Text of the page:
The Phantom Stranger first appeared in a six-issue self-titled anthology in 1952. Those stories are reprinted in Showcase #80 and the first three issues of the 1969 series. Similarly, Dr. Thirteen first appeared in the pages of Star Spangled Comics, but his early stories are collected in these first issues as well.

Beginning with issue #4, new ongoing stories featured both characters, either together in the same story or in solo stories. These early issues have Dr. Thirteen at odds with the Phantom Stranger, trying to prove that he was a fraud. Dr. Thirteen eventually comes around to accept the Phantom Stranger as an ally, even if he may not fully understand him.

Two longtime foes are introduced in this volume, Tala, Queen of Evil would challenge the Phantom Stranger over and over, while the sorcerer Tannarak would be a thorn in his side. The psychic Cassandra Craft was brought in a potential love interest for the Phantom Stranger. In an effort to protect Cassandra (or maybe a fear of commitment), the Phantom Stranger faked his own death to let her move on with her life.

Why should these stories be Showcased?: Read this for the art – most covers were done by Neil Adams, and many issues featured work by Jim Aparo. As much as I like the character of the Phantom Stranger, I believe he works much better as a supporting character, such as his appearances in the Justice League of America. I find this to be an average collection.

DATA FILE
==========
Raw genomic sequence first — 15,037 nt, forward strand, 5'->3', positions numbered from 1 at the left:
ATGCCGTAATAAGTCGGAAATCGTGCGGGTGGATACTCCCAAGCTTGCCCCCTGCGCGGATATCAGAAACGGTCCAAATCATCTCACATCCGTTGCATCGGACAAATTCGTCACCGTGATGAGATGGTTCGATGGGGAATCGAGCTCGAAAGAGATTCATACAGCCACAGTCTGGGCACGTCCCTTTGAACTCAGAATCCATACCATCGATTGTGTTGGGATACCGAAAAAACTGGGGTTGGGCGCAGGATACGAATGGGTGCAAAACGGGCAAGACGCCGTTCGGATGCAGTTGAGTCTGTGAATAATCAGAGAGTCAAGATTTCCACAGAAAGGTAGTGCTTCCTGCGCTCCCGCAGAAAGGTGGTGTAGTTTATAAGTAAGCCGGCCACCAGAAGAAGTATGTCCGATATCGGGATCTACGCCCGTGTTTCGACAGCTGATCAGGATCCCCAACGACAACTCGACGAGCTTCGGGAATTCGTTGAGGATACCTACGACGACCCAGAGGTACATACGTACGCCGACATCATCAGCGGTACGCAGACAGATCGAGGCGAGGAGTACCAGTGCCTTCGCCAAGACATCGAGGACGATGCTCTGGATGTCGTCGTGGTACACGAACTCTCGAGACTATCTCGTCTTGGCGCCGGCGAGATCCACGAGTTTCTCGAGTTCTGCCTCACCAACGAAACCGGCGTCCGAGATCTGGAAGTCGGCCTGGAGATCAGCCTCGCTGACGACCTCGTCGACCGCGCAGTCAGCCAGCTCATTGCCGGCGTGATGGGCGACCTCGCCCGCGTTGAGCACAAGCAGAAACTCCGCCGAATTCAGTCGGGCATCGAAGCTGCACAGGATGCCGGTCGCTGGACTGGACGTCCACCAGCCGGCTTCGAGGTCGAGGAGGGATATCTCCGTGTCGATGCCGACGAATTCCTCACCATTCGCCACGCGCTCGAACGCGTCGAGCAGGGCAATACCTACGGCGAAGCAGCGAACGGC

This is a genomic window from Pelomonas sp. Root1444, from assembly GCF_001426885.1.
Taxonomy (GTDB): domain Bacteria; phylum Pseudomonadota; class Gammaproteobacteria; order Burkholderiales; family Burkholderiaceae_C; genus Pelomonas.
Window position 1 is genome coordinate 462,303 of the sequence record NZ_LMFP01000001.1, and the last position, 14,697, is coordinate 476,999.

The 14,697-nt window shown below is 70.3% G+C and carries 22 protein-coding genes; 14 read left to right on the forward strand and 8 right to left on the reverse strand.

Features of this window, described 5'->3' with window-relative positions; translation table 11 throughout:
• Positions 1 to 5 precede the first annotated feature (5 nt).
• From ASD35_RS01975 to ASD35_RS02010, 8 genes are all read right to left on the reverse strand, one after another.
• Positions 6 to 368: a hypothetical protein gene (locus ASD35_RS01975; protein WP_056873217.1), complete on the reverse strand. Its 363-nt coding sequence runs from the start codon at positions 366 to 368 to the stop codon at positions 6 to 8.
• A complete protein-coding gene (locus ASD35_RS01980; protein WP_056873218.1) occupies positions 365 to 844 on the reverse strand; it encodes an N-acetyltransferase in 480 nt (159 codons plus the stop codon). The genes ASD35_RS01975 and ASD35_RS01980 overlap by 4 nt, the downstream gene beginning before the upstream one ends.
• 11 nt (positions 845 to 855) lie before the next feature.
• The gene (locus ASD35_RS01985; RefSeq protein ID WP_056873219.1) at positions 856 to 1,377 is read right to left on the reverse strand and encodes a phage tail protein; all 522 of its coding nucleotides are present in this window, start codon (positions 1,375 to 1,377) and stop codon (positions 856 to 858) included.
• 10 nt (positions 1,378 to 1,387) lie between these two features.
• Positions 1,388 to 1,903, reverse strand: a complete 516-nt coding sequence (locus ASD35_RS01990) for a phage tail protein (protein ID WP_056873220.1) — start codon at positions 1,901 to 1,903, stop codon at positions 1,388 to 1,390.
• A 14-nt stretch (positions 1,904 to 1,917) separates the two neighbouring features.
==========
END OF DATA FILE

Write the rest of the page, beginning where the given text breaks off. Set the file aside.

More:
Footnotes: In the backup story of The Phantom Stranger #14 (July-August 1971), Dr. Thirteen battles a mysterious creature from the murk that bears a striking resemblance to the Swamp Thing. The story was written by Len Wein, with art by Tony DeZuniga. Call it coincidence or accident, at that same time on the newsstand, House of Secrets #92 (July 1971), the Swamp Thing made his first appearance as a mysterious creature from the murk. That story was written by Len Wein, with art by Bernie Wrightson.

If you like this volume, try: tracking down Secret Origins #10 (January 1987). In 1986, DC launched an ongoing Secret Origins series to detail the new origin stories of characters following the events of Crisis on Infinite Earths. Most issues were double-sized and featured two characters, often a Golden or Silver Age character in the first story, and a modern age character in the other. For this issue, the entire issue was given over to the Phantom Stranger, with four possible origin stories. Each story featured a different creative team: Mike W. Barr & Jim Aparo; Paul Levitz & José Luis García-López; Dan Mishkin & Ernie Colón; and Alan Moore & Joe Orlando. The last story has been reprinted in the various editions of DC Universe by Alan Moore collections. The other stories can only be found in this issue, so it is worth finding.